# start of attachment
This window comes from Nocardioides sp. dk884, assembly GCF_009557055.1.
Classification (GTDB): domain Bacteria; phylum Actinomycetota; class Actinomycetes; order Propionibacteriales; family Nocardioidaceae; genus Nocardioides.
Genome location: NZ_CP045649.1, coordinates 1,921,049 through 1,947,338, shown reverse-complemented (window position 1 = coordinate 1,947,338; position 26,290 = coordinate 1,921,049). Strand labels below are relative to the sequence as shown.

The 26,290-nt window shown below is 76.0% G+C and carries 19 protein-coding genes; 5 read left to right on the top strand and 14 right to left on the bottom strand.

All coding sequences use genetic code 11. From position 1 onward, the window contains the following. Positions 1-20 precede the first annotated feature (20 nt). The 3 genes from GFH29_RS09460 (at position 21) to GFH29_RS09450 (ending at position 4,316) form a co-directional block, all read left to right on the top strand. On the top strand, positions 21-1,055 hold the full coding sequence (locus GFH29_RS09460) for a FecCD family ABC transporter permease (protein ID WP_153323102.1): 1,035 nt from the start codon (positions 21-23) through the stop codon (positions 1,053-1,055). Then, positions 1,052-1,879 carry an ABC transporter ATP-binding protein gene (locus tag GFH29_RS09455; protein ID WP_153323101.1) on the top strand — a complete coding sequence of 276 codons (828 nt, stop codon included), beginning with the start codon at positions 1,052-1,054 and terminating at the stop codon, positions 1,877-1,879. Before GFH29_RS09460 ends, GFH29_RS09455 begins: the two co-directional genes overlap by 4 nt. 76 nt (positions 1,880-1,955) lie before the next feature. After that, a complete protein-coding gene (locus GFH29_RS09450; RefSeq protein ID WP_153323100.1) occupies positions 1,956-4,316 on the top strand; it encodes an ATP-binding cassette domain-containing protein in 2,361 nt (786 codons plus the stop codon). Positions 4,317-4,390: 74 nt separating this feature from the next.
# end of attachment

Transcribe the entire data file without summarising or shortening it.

This window comes from Nocardioides sp. dk884, assembly GCF_009557055.1.
Classification (GTDB): domain Bacteria; phylum Actinomycetota; class Actinomycetes; order Propionibacteriales; family Nocardioidaceae; genus Nocardioides.
Genome location: NZ_CP045649.1, coordinates 1,921,049 through 1,947,338, shown reverse-complemented (window position 1 = coordinate 1,947,338; position 26,290 = coordinate 1,921,049). Strand labels below are relative to the sequence as shown.

The 26,290-nt window shown below is 76.0% G+C and carries 19 protein-coding genes; 5 read left to right on the top strand and 14 right to left on the bottom strand.

All coding sequences use genetic code 11. From position 1 onward, the window contains the following. Positions 1-20 precede the first annotated feature (20 nt). The 3 genes from GFH29_RS09460 (at position 21) to GFH29_RS09450 (ending at position 4,316) form a co-directional block, all read left to right on the top strand. On the top strand, positions 21-1,055 hold the full coding sequence (locus GFH29_RS09460) for a FecCD family ABC transporter permease (protein ID WP_153323102.1): 1,035 nt from the start codon (positions 21-23) through the stop codon (positions 1,053-1,055). Then, positions 1,052-1,879 carry an ABC transporter ATP-binding protein gene (locus tag GFH29_RS09455; protein ID WP_153323101.1) on the top strand — a complete coding sequence of 276 codons (828 nt, stop codon included), beginning with the start codon at positions 1,052-1,054 and terminating at the stop codon, positions 1,877-1,879. Before GFH29_RS09460 ends, GFH29_RS09455 begins: the two co-directional genes overlap by 4 nt. 76 nt (positions 1,880-1,955) lie before the next feature. After that, a complete protein-coding gene (locus GFH29_RS09450; RefSeq protein ID WP_153323100.1) occupies positions 1,956-4,316 on the top strand; it encodes an ATP-binding cassette domain-containing protein in 2,361 nt (786 codons plus the stop codon). Positions 4,317-4,390: 74 nt separating this feature from the next.